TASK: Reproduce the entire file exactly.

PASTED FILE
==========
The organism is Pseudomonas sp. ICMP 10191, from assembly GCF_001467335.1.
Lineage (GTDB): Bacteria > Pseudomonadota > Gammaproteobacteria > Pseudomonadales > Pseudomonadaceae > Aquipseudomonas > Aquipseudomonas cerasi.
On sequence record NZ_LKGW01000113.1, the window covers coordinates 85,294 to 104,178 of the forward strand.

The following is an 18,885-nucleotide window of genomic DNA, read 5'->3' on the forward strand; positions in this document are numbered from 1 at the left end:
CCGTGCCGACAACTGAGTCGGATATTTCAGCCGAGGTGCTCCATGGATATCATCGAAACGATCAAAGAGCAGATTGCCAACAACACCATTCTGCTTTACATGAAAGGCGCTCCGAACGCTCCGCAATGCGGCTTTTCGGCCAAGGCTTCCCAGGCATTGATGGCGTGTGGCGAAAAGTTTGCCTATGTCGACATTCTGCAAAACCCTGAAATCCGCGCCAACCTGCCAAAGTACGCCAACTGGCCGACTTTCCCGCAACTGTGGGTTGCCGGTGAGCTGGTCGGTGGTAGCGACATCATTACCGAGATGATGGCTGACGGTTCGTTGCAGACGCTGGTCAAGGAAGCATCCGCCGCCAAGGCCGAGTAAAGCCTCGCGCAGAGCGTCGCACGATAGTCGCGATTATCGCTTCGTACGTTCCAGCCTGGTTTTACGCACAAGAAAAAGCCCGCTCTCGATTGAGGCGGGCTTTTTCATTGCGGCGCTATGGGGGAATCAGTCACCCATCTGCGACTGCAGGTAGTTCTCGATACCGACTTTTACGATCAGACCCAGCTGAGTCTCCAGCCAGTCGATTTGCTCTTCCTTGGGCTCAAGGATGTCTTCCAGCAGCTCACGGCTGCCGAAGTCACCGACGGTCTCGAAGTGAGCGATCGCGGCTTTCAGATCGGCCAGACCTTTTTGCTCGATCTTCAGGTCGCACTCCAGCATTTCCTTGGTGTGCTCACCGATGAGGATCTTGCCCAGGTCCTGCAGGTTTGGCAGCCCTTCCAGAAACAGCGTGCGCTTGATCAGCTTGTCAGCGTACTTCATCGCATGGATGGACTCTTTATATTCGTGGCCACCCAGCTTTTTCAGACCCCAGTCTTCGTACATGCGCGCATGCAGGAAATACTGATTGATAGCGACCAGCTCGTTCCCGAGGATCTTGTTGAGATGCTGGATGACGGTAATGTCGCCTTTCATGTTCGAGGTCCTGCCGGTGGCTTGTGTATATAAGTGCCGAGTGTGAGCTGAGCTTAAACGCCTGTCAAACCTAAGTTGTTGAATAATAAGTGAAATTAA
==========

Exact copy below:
The organism is Pseudomonas sp. ICMP 10191, from assembly GCF_001467335.1.
Lineage (GTDB): Bacteria > Pseudomonadota > Gammaproteobacteria > Pseudomonadales > Pseudomonadaceae > Aquipseudomonas > Aquipseudomonas cerasi.
On sequence record NZ_LKGW01000113.1, the window covers coordinates 85,294 to 104,178 of the forward strand.

The following is an 18,885-nucleotide window of genomic DNA, read 5'->3' on the forward strand; positions in this document are numbered from 1 at the left end:
CCGTGCCGACAACTGAGTCGGATATTTCAGCCGAGGTGCTCCATGGATATCATCGAAACGATCAAAGAGCAGATTGCCAACAACACCATTCTGCTTTACATGAAAGGCGCTCCGAACGCTCCGCAATGCGGCTTTTCGGCCAAGGCTTCCCAGGCATTGATGGCGTGTGGCGAAAAGTTTGCCTATGTCGACATTCTGCAAAACCCTGAAATCCGCGCCAACCTGCCAAAGTACGCCAACTGGCCGACTTTCCCGCAACTGTGGGTTGCCGGTGAGCTGGTCGGTGGTAGCGACATCATTACCGAGATGATGGCTGACGGTTCGTTGCAGACGCTGGTCAAGGAAGCATCCGCCGCCAAGGCCGAGTAAAGCCTCGCGCAGAGCGTCGCACGATAGTCGCGATTATCGCTTCGTACGTTCCAGCCTGGTTTTACGCACAAGAAAAAGCCCGCTCTCGATTGAGGCGGGCTTTTTCATTGCGGCGCTATGGGGGAATCAGTCACCCATCTGCGACTGCAGGTAGTTCTCGATACCGACTTTTACGATCAGACCCAGCTGAGTCTCCAGCCAGTCGATTTGCTCTTCCTTGGGCTCAAGGATGTCTTCCAGCAGCTCACGGCTGCCGAAGTCACCGACGGTCTCGAAGTGAGCGATCGCGGCTTTCAGATCGGCCAGACCTTTTTGCTCGATCTTCAGGTCGCACTCCAGCATTTCCTTGGTGTGCTCACCGATGAGGATCTTGCCCAGGTCCTGCAGGTTTGGCAGCCCTTCCAGAAACAGCGTGCGCTTGATCAGCTTGTCAGCGTACTTCATCGCATGGATGGACTCTTTATATTCGTGGCCACCCAGCTTTTTCAGACCCCAGTCTTCGTACATGCGCGCATGCAGGAAATACTGATTGATAGCGACCAGCTCGTTCCCGAGGATCTTGTTGAGATGCTGGATGACGGTAATGTCGCCTTTCATGTTCGAGGTCCTGCCGGTGGCTTGTGTATATAAGTGCCGAGTGTGAGCTGAGCTTAAACGCCTGTCAAACCTAAGTTGTTGAATAATAAGTGAAATTAA